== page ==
Assuming that your buyer personas are set, you can now move on to the research phase.


 3. UX Research

A luxury of the digital customer journey is that we have tools and data we can leverage when making decisions. On the other hand, too much of it is a common cause of decision paralysis, so keep in mind that while some data is good you should not overthink it.

Have a process

Before digging into the world of data and analysis, it’s important to have a process for gathering, interpreting, and following up on it to make sure you spend your time and effort where it has the highest likelihood of getting results.

This process should do four things:

  • Show you how to ask the right questions at the right time, to the right people (i.e. your end users).
  • Guide you where to look to find the answer to those questions.
  • Outline how to synthesize the information gathered to concrete actions.
  • Help you learn and optimize your work based on the key learnings from your action.

A team of web designers building a website as part of their growth-driven design research


Qualitative Research

Qualitative research helps you uncover the reasons behind your users' specific behaviors. It helps you understand user goals, pain points, and motivations.

You can utilize chats, interviews, surveys, and user testing. That way, you gain rich insights into the behaviors related to the data points gathered.

The qualitative research phase is key when developing your site and buyer personas, and should not be a “set it and forget it” thing. Doing qualitative research and speaking with your current and potential customers should be an ongoing area of focus.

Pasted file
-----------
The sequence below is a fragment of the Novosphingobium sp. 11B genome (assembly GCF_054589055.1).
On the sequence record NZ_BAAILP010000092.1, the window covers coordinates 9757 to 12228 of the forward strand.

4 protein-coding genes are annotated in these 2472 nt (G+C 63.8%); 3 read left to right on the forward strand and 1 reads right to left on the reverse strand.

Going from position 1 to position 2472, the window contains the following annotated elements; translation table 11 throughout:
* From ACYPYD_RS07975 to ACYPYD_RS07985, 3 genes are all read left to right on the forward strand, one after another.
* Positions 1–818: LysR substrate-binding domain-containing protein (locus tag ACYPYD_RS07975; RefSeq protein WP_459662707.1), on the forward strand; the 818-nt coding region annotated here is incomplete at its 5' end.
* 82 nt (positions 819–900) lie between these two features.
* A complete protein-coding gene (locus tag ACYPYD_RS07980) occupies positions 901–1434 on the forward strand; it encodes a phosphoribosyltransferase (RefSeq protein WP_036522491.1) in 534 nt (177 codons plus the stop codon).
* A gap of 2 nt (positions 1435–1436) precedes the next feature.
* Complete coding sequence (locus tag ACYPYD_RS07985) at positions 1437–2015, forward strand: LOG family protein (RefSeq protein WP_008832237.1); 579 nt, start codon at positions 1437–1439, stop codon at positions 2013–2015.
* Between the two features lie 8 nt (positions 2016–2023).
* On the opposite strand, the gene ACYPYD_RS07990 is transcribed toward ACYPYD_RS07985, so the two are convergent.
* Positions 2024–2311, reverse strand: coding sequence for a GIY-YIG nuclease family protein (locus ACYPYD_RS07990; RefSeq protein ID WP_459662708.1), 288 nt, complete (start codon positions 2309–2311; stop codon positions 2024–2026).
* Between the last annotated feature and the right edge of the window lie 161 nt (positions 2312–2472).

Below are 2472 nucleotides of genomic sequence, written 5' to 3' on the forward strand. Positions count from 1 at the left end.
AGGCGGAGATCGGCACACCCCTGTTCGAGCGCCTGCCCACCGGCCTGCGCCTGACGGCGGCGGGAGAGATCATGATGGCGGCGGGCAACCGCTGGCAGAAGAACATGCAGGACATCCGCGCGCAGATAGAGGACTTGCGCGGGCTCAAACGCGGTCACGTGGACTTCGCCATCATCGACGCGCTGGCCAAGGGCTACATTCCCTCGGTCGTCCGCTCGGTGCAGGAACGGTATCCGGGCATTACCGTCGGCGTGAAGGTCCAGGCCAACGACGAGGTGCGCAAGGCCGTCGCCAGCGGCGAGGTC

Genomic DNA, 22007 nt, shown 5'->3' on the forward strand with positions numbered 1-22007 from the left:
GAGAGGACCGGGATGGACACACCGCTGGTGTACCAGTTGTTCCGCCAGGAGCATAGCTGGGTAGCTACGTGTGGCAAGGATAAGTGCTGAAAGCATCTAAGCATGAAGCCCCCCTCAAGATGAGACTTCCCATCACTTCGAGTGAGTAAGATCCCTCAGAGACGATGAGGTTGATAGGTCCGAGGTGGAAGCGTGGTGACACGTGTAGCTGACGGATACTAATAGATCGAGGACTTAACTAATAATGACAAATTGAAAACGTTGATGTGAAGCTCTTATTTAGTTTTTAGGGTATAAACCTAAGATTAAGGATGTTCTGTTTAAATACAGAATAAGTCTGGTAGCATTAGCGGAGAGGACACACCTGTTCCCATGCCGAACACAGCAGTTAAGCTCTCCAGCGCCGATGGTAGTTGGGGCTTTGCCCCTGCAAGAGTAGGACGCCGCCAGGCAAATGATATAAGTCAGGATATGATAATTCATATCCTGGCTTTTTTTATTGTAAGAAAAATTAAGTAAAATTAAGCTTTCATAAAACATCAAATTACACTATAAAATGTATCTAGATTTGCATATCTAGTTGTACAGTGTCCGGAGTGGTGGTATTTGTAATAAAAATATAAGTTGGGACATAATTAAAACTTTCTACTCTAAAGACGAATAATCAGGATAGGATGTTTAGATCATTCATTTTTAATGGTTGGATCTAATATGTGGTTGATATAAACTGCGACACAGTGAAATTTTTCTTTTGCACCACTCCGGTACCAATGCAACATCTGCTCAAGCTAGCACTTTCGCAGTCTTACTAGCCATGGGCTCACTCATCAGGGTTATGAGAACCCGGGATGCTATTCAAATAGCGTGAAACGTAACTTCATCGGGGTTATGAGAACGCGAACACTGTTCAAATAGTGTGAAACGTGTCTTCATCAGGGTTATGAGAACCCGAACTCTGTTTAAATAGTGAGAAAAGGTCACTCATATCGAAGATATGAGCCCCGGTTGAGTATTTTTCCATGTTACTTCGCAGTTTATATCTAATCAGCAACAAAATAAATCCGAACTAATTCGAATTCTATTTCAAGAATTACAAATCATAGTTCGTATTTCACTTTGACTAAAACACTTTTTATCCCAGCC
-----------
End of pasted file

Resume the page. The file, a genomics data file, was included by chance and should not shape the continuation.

Observational Research

One significant aspect of GDD is that it doesn't rely on gut-feelings and personal preferences when making design decisions. It relies on observational and/or quantitative data first, or a well thought out and measurable hypothesis second.

Observational data can be obtained through heat maps and user recordings. This will help you understand how your website visitors interact with your site, how and where they look and navigate, and if there are things that might cause frustration and friction (such as “rage clicks” on things that they expect to be clickable).

For example, scroll maps can help you decide where to place your key information and conversion point. No use spending all that time and effort if 90% of your website visitors never get to see that sweet ROI-calculator you built.

Quantitative Research

Tools such as Google Analytics and HubSpot are critical for gathering quantitative data to assess your current website performance. They will give you the information you need to carry out your quantitative audit, as well as tracking the impact of the design decisions you’ve made.

Just be vary of the aforementioned decision paralysis. Data and information are great but not of much use without the ability to identify what truly moves the needle and to take action on a few key items.

Spending time on the steps mentioned in this post should help you narrow it down.  

Use the data to identify the main issues to address, to set up measurable goals, and track your progress.